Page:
Optimizing for Ad Hoc Workloads

Published on: 2019-01-22

Watch this week’s episode on YouTube.

The execution plan cache is a great feature: after SQL Server goes through the effort of generating a query plan, SQL Servers saves that plan in the plan cache to be reused again at a later date.

One downside to SQL Server caching almost all plans by default is that some of those plans won’t ever get reused. Those single use plans will exist in the plan cache, inefficiently tying up a piece of the server’s memory.

Today I want to look at a feature that will keep these one-time use plans out of the plan cache.

Plan Stubs

Instead of filling the execution plan cache with plans that will never get reused, the optimize for ad hoc workloads option will cache a plan stub instead of the full plan. The plan stub is significantly smaller in size and is only replaced with the full execution plan when SQL Server recognizes that the same query has executed multiple times.

This reduces the amount of size one-time queries take up in t he cache, allowing more reusable plans to remain in the cache for longer periods of time.

Enabling this server-level feature is as easy as (a database scoped versions :

sp_configure 'show advanced options',1
GO
reconfigure
GO	
sp_configure 'optimize for ad hoc workloads',1
GO
reconfigure
go

Once enabled you can watch the plan stub take up less space in the cache:

-- Run each of these queries once
DECLARE @Username varchar = 'A'
SELECT UserName 
FROM IndexDemos.dbo.[User] 
WHERE UserName like @Username+'%';
GO DECLARE @Username varchar = 'B' SELECT UserName FROM IndexDemos.dbo.[User] WHERE UserName like @Username+'%';
GO SELECT cp.cacheobjtype, cp.objtype, cp.plan_handle, cp.size_in_bytes, qp.query_plan, st.text FROM sys.dm_exec_cached_plans cp CROSS APPLY sys.dm_exec_query_plan(cp.plan_handle) qp INNER JOIN sys.dm_exec_query_stats qs ON cp.plan_handle = qs.plan_handle CROSS APPLY sys.dm_exec_sql_text(qs.sql_handle) st WHERE st.text like 'DECLARE @Username varchar =%';
424 bytes each, these plan stubs are tiny!

Now if we run our second query filtering on UserName LIKE ‘B%’ again and then check the plan cache, we’ll notice the stub is replaced with an actual compiled plan:

This super simple compiled plan takes up significantly more space. Multiple by several thousand user queries and your plan cache will be quickly filling up.

The downside to plan stubs is that they add some cpu load  to our server: each query gets compiled twice before it gets reused from cache.  However, since plan stubs reduce the size of our plan cache, this allows more reusable queries to be cached for longer periods of time.

Great! All my cache problems will be solved

Not necessarily.

If your workload truly involves lots of ad hoc queries (like many analysts all working on different problems or dynamic SQL that’s generating completely different statements on every execution), enabling Optimize for Ad hoc Workloads may be your best option (Kimberly Tripp also has a great alternative: clearing single use plans automatically on a schedule).

However, often times single-use query plans have a more nefarious origin: unparameterized queries. In this case, enabling Optimize for Ad hoc Workloads may not negatively impact your server, but it certainly won’t help. Why? Because those original queries will still be getting generated.

Brent Ozar has a good overview of why this happens, but the short answer is to force parameterization on your queries. When you enable force parameterization, SQL Server will not automatically parameterize your queries if they aren’t already, reducing the number of one off query plans in your cache.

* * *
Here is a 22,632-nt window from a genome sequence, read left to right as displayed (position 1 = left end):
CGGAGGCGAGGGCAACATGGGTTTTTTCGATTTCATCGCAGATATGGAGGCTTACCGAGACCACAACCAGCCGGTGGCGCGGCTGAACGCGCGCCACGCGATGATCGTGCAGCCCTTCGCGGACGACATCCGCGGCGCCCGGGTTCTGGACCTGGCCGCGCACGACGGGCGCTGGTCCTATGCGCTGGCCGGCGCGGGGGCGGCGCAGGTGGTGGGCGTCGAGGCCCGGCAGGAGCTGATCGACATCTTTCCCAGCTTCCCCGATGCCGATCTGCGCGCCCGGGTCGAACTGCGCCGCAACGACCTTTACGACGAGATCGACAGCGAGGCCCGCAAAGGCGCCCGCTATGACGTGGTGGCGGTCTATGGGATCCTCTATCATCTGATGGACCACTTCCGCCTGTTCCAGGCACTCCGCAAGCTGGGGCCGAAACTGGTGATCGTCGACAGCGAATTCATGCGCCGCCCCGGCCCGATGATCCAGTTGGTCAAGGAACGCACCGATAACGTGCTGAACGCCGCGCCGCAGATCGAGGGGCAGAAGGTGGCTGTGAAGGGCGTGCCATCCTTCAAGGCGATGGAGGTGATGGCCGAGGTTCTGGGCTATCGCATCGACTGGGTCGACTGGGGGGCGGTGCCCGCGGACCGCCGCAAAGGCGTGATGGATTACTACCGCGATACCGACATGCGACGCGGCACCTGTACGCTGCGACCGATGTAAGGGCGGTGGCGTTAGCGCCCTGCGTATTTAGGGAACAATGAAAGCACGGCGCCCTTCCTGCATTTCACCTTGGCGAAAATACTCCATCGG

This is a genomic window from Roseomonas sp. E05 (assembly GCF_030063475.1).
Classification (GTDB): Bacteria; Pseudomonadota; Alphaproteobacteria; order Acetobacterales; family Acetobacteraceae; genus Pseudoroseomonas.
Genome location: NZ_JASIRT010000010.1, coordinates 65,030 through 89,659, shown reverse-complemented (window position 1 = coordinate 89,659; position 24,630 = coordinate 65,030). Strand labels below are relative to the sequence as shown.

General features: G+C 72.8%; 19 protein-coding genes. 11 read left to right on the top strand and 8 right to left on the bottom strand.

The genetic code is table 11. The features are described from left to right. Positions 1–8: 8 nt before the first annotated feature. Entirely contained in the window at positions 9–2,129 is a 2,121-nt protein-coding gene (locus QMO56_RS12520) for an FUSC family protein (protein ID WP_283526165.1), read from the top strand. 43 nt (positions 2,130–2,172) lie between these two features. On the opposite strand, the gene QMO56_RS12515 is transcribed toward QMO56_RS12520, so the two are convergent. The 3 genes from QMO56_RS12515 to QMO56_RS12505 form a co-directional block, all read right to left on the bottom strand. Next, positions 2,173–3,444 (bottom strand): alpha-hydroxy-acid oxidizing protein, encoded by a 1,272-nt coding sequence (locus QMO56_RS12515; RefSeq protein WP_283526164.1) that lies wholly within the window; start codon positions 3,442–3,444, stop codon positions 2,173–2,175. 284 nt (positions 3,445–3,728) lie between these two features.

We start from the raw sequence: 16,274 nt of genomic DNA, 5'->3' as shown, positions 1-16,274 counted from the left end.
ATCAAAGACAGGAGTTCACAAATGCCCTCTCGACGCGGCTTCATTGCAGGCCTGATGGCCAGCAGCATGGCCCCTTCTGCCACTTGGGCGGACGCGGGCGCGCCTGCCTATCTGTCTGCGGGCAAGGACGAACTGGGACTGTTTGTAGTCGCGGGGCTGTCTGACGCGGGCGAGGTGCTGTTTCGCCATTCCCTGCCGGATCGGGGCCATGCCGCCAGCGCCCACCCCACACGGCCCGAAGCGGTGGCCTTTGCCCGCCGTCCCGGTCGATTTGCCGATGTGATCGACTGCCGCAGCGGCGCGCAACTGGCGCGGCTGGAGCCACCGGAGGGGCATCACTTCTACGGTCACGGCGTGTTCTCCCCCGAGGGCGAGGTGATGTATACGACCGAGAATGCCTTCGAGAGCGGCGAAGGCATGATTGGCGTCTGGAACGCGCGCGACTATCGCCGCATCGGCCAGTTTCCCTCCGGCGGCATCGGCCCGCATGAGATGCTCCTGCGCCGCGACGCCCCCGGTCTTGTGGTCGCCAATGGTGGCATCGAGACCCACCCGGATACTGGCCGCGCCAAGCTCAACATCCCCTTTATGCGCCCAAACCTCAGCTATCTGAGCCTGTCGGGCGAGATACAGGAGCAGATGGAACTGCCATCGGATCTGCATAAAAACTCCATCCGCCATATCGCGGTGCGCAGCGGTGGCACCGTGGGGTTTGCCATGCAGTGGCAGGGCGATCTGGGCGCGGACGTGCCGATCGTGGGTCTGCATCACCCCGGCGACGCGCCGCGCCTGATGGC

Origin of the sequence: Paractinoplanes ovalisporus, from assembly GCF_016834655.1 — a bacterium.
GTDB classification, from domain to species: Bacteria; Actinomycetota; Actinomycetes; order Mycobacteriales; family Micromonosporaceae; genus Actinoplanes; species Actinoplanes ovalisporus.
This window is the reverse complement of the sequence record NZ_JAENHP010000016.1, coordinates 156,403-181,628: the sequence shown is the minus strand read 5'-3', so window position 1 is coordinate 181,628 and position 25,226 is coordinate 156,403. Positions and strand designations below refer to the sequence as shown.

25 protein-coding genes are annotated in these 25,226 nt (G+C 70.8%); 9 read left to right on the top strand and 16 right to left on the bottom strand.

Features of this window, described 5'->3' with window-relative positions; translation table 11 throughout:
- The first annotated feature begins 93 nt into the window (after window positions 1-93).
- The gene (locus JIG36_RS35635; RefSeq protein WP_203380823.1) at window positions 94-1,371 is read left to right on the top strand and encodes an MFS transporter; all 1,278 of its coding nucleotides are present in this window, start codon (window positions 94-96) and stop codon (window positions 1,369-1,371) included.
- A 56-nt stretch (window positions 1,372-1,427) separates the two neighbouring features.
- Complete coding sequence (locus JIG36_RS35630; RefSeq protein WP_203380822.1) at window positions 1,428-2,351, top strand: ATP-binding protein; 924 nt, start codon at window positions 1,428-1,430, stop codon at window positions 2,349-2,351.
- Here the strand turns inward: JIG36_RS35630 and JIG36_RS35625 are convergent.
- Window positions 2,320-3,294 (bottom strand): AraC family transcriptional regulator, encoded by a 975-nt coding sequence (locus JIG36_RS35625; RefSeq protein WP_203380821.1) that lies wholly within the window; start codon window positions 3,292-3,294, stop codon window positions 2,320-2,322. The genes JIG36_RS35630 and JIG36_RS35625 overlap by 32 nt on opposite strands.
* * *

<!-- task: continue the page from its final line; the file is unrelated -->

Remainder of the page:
Whether you are dealing with too many single use queries on your server or some other problem, just remember to find the root cause of the problem instead of just treating the symptoms.

Thanks for reading. You might also enjoy following me on Twitter.

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Visualizing Hash Match Join Internals And Understanding Their Implications

Published on: 2019-01-02

This post is part 3 in a series about physical join operators (be sure to check out part 1 – nested loops joins, and part 2 – merge joins). 

Watch this week’s episode on YouTube.

Hash Match joins are the dependable workhorses of physical join operators.

While Nested Loops joins will fail if the data is too large to fit into memory, and Merge Joins require that the input data are sorted, a Hash Match will join any two data inputs you throw at it (as long as the join has an equality predicate and you have enough space in tempdb). 

The base hash match algorithm has two phases that work like this:

During the first “Build” phase, SQL Server builds an in-memory hash table from one of the inputs (typically the smaller of the two).  The hashes are calculated based on the join keys of the input data and then stored along with the row in the hash table under that hash bucket.  Most of the time there is only 1 row of data per hash bucket except when:

  1. There are rows with duplicate join keys.
  2. The hashing function produces a collision and totally different join keys receive the same hash (uncommon but possible).

Once the hash table is built, SQL Server begins the “Probe” phase.  During this second phase, SQL Server calculates the join key hash for each row in the second input, and checks to see if it exists in the hash table created in the first build phase.  If it finds a match for that hash, it then verifies if the join keys between the row(s) in the hash table and the row from the second table actually match (it needs to perform this verification due to potential hash collisions).

A common variation on this hash match algorithm occurs when the build phase cannot create a hash table that can be fully stored in memory:

This happens when the data is larger than what can be stored in memory or when SQL Server grants an inadequate amount of memory required for the hash match join.

When SQL Server runs doesn’t have enough memory to store the build phase hash table, it proceeds by keeping some of the buckets in memory, while spilling the other buckets to tempdb. 

During the probe phase, SQL Server joins the rows of data from the second input to buckets from the build phase that are in memory. If the bucket that the row potentially matches isn’t currently in memory, SQL Server writes that row to tempdb for later comparison. 

Once the matches for one bucket are complete, SQL Server clears that data from memory and loads the next bucket(s) into memory. It then compares the second input’s rows (currently residing in tempdb) with the new in-memory buckets.

As with every physical join operator in this series, there are way more details about the hash match operator on Hugo Kornelis’s reference on hash matches.

What Do Hash Match Joins Reveal?